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Title

Hydrogeological constraints for the genesis of the extreme lithium enrichment in the Salar de Atacama (NE Chile): A thermohaline flow modelling approach

AuthorsMarazuela, Miguel Ángel; Ayora, Carlos ; Vázquez-Suñé, Enric ; Olivella, Sebastià; García Gil, A.
KeywordsSaline interface
Density-driven flow
Convection
Brine
Groundwater flow
Fault
Issue Date15-Oct-2020
PublisherElsevier
CitationScience of the Total Environment 739: 139959 (2020)
AbstractThe Salar de Atacama (SdA) is the largest Li reserve globally. The origin of Li, together with the rest of solutes, has been object of debate. Thus, rock weathering at low temperature, hydrothermal leaching or magmatic origin together with subsequent evaporation has been hypothesized. However, the extreme Li enrichment (>4000 mg/L) and the location of the Li-Mg-rich brines around the Salar Fault System (SFS) that crosses the nucleus of the SdA in half remain unexplained. The objective of this work is to define the thermohaline groundwater flow in the SdA basin to account for the genesis of its extreme Li enrichment. Thermohaline flow modelling has demonstrated the critical effect of the minimum hydraulic head (MHH) of the regional water table on the groundwater flow of salt flats. The MHH divides the basin into two isolated hydrodynamic systems and constitutes the endpoint towards which the most evaporated brines converge. The spatial mismatch between the locations of the Li-Mg-rich brines in the central-western zone of the nucleus (in the SFS) and the MHH in the easternmost zone of the nucleus discards recent evaporative concentration of the recharge water as the main mechanism of Li enrichment. Moreover, the persistence of a saline interface surrounding the nucleus at depth, regardless of the temperature gradient, also precludes lateral recharge (predominantly from the east) to ascend along the SFS. On the other hand, the computed thermohaline flow is compatible with the remobilization of buried layers of Li-Mg-enriched salts and/or clays by dilute recharge waters coming from the west or southwest of the basin. Here, the role of faults and density-driven flow is key to allow efficient downward and upward flow rates that favour the remobilization of Li and Mg.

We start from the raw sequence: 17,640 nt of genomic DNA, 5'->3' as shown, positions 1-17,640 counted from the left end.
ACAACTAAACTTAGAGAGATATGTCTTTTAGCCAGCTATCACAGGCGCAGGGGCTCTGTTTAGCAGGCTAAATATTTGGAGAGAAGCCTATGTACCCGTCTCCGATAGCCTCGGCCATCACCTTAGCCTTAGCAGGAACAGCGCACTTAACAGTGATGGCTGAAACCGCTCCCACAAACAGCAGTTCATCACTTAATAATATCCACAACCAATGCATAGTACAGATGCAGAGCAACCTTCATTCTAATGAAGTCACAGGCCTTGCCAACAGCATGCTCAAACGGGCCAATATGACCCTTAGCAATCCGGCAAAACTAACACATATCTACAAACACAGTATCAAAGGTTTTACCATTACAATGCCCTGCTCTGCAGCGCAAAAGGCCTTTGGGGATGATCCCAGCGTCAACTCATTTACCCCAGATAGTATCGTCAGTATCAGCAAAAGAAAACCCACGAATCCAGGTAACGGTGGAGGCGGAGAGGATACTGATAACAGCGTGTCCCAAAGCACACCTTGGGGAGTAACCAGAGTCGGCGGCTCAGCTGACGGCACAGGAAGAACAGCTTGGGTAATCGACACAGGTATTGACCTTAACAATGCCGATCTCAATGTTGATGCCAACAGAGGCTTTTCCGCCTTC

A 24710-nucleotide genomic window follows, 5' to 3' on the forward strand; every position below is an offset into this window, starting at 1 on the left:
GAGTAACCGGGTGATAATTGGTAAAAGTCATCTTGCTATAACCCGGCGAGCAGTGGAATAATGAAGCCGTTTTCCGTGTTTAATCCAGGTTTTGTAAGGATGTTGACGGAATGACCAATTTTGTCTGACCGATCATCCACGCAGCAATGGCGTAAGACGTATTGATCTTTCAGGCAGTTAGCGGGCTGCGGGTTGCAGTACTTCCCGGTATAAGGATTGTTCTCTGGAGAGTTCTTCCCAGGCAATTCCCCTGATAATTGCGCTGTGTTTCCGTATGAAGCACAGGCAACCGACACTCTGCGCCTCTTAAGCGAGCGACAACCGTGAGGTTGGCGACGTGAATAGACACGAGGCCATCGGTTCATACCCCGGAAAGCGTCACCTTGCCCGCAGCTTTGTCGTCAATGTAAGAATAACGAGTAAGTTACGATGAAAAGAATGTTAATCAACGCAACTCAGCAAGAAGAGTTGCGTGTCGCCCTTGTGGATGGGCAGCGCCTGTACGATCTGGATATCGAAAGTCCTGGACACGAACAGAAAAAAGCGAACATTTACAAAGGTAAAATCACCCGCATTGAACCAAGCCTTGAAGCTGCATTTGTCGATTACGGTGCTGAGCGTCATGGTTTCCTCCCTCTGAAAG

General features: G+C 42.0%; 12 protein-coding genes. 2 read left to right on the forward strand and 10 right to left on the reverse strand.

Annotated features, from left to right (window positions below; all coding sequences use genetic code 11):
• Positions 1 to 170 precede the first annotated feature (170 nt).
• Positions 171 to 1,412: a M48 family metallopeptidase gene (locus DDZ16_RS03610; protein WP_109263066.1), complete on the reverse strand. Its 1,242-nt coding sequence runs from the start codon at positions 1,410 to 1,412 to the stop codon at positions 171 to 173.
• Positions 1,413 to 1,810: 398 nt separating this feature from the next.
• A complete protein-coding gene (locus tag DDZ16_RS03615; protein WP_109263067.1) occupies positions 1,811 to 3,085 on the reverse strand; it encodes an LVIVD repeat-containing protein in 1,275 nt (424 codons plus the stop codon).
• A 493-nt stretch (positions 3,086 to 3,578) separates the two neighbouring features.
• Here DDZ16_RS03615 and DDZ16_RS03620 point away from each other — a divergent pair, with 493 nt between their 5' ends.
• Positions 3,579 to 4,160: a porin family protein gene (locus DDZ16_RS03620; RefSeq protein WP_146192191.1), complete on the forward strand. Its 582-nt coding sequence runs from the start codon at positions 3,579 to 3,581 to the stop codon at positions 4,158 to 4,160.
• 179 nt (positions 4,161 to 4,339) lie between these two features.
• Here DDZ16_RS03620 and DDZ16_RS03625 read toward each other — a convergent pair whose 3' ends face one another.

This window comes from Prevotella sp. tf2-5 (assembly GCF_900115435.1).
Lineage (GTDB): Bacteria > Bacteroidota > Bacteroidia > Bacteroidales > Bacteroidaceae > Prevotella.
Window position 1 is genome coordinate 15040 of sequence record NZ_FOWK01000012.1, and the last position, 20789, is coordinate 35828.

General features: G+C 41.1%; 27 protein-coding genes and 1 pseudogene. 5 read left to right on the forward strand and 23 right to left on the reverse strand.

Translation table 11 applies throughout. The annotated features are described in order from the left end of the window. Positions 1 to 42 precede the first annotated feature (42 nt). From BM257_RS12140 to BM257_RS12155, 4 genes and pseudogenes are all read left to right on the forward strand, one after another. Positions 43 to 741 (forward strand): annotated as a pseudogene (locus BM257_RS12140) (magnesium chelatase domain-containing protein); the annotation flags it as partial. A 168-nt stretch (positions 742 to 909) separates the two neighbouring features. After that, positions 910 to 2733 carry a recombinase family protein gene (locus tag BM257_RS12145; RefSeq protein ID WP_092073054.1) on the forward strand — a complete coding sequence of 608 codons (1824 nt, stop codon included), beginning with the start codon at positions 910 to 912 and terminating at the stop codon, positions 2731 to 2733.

Publisher version (URL)https://doi.org/10.1016/j.scitotenv.2020.139959
URIhttp://hdl.handle.net/10261/216985
DOI10.1016/j.scitotenv.2020.139959
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